Binify Documentation

Author: Ben Campbell
Binify homepage:


Binify produces a binary file from a text description.
The use of text to specify binary files has a number of good features:


binify [-d] infile [outfile]

-d turns on debugging output.

If outfile is not specified, binify will derive a name from infile. Firstly, if infile has an extension beginning with ".txt", the "txt" will be removed. So:
    "cube.txtmesh" would become "cube.mesh"
    "outfile.txt" would become "outfile".
All other filenames will simply have a ".bin" appended:
    "" would become "".

Description Language

Input consists of a list of comma separated values. Integer values are written out in the format of the current data type. For fractional values, binify assumes that the intention is to output a floating point number.


// cube.txtmesh - a simple 3d cube in an imaginary file format.
"MESH" // magic cookie for my mesh file format (4 bytes)

.type float // vertex data will be predominantly floats.
(u16)8 // number of vertices (16 bit unsigned int)
-1.0, 1.0, 1.0 // vertex 0
1.0, 1.0, 1.0 // 1
1.0, -1.0, 1.0 // 2
-1.0, -1.0, 1.0 // 3
-1.0, 1.0, -1.0 // 4
1.0, 1.0, -1.0 // 5
1.0, -1.0, -1.0 // 6
-1.0, -1.0, -1.0 // 7

.type u16 // face data will be 16 bit unsigned ints
6 // number of faces (quads)
0,1,2,3 // front
7,6,5,4 // back
1,5,6,2 // right
3,2,6,7 // bottom
4,0,7,3 // left
4,5,1,0 // top


Unsigned 8 bit integer
Unsigned 16 bit integer
Unsigned 32 bit integer
Signed 8 bit integer
Signed 16 bit integer
Signed 32 bit integer
Single precision floating point (32bits)
Double precision floating point (64 bits)


The following directives are availible:

.type [datatype]
Change the current default data type to [datatype]
Cause multibyte values to be output least significant byte first
Cause multibyte values to be output most significant byte first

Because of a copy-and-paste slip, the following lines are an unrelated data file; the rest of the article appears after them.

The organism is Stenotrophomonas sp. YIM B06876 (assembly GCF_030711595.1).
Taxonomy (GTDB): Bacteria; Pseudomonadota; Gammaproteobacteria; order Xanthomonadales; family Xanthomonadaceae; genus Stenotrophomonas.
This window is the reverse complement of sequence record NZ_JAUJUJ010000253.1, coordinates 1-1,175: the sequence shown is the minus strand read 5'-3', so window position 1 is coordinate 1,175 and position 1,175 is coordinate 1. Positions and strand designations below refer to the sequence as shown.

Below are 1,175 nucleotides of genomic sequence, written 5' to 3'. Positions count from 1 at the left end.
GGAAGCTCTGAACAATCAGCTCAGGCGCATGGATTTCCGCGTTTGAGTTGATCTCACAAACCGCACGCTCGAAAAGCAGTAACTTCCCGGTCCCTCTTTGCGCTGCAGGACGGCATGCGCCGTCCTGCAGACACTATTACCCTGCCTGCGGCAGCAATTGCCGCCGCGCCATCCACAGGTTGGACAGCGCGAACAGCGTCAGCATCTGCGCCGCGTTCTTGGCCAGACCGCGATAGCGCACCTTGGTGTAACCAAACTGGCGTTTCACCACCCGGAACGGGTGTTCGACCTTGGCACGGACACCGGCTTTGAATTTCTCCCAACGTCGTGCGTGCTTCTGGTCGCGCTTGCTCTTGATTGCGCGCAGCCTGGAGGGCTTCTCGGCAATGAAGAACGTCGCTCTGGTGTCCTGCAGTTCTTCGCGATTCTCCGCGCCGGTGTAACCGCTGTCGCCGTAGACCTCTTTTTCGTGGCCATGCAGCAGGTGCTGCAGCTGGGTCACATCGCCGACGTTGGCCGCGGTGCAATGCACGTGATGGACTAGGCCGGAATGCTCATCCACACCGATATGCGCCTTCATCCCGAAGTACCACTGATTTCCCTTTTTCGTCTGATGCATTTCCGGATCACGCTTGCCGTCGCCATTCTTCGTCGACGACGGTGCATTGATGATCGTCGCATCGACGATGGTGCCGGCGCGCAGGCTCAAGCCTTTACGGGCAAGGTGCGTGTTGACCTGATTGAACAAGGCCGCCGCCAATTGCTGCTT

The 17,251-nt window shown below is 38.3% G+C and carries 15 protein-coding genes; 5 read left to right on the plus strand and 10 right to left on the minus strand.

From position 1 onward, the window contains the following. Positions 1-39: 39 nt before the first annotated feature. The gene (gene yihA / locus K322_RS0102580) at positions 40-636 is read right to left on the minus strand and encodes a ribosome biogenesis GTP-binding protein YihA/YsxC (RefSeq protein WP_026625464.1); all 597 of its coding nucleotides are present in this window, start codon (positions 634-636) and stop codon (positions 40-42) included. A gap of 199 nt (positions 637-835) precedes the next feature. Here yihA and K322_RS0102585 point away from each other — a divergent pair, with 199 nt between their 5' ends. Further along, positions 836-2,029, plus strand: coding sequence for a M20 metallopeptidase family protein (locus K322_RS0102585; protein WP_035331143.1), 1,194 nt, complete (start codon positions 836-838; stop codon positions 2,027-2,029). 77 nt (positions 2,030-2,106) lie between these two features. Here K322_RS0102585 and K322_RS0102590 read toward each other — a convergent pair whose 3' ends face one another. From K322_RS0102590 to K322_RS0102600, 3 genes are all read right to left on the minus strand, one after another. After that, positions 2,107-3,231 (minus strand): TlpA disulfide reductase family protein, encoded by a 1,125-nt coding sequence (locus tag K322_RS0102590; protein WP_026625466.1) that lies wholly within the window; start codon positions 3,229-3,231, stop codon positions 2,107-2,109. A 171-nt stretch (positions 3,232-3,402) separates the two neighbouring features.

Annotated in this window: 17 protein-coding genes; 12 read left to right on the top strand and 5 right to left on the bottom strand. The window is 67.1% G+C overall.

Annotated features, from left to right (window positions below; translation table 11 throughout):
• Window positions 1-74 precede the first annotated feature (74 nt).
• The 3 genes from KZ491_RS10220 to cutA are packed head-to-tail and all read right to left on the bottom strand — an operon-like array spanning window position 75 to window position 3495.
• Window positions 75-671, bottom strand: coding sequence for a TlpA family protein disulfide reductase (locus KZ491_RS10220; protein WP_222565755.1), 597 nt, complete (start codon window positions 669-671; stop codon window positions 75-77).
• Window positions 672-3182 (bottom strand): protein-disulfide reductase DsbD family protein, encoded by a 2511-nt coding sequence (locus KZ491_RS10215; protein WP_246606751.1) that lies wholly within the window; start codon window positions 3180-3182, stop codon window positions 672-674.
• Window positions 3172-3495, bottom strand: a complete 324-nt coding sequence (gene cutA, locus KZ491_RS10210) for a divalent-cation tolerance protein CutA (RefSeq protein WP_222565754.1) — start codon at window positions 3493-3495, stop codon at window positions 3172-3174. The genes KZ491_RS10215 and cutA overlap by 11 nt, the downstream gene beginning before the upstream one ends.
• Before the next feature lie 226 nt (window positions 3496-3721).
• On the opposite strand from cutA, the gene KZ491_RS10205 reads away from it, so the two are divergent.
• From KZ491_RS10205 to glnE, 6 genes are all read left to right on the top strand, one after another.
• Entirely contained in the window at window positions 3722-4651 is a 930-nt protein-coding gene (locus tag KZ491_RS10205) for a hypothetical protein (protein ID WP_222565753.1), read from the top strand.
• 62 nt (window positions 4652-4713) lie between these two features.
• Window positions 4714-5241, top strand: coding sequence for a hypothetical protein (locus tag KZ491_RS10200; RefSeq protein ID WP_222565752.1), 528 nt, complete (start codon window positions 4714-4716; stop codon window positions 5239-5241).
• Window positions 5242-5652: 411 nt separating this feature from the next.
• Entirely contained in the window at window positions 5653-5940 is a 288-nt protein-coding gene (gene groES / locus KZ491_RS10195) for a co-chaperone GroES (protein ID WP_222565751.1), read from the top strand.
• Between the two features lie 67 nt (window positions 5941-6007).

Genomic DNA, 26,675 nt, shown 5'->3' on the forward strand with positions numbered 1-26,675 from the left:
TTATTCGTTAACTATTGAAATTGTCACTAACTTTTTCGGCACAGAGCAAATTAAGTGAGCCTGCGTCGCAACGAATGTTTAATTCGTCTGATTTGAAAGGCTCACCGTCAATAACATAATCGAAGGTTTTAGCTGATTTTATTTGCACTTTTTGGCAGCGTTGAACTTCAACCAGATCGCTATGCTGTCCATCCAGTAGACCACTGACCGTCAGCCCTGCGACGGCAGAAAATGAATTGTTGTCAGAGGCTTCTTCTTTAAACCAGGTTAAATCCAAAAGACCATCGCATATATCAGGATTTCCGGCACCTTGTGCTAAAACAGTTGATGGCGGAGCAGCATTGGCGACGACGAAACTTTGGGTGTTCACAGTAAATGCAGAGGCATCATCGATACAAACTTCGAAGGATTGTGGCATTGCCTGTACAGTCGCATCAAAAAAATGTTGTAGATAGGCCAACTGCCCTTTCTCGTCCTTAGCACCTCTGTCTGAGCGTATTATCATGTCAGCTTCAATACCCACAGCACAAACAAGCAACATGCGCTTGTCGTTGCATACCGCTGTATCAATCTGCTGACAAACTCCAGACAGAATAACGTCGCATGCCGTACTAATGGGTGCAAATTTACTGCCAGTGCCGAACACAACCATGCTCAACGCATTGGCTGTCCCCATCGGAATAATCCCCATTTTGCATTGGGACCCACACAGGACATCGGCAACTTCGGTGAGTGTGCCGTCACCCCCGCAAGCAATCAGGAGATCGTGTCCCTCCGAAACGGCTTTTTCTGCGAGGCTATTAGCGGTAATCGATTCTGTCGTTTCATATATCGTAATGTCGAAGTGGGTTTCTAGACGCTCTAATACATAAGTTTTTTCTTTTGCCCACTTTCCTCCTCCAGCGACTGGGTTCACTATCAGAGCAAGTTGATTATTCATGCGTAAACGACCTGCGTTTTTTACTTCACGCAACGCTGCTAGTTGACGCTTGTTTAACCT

.align [n]
Insert pad zeros until the next [n] byte boundary
.blank [n]
Insert [n] zero bytes into the output


Strings are specified using double quotes. They are written out as a sequence of 8 bit characters. Note that a null character is _not_ automatically appended - if you want a null character you must explicitly include it.

Special characters can be specified using C-style backslash notation. The following codes are recognised:

\0 null
\n Linefeed (LF)
\t Tab
\r Carridge return (CR)
\" Quote
\\ Backslash

For example:

"Line One\nLine Two\nLine Three\n"    // no null terminator
"A null terminated string.\0"


Binify uses C++ style comments. Two forward slashes (//) mark the start of the comment which runs until the end of the line.


The current data type can be overridden on a per-item basis by using a casting syntax similar to C/C++.
For example:

23           // output as the current data type
(float)42    // output as a float


Values can be specified as simple expressions.
For example:



A label is defined as a identifier followed by a colon. The value assigned to the label is the current byte offset in the binary file. Labels can be used in expressions. Label identifiers are case sensitive.
For example:

    (u32)end-start    // length of string
    "This is some text"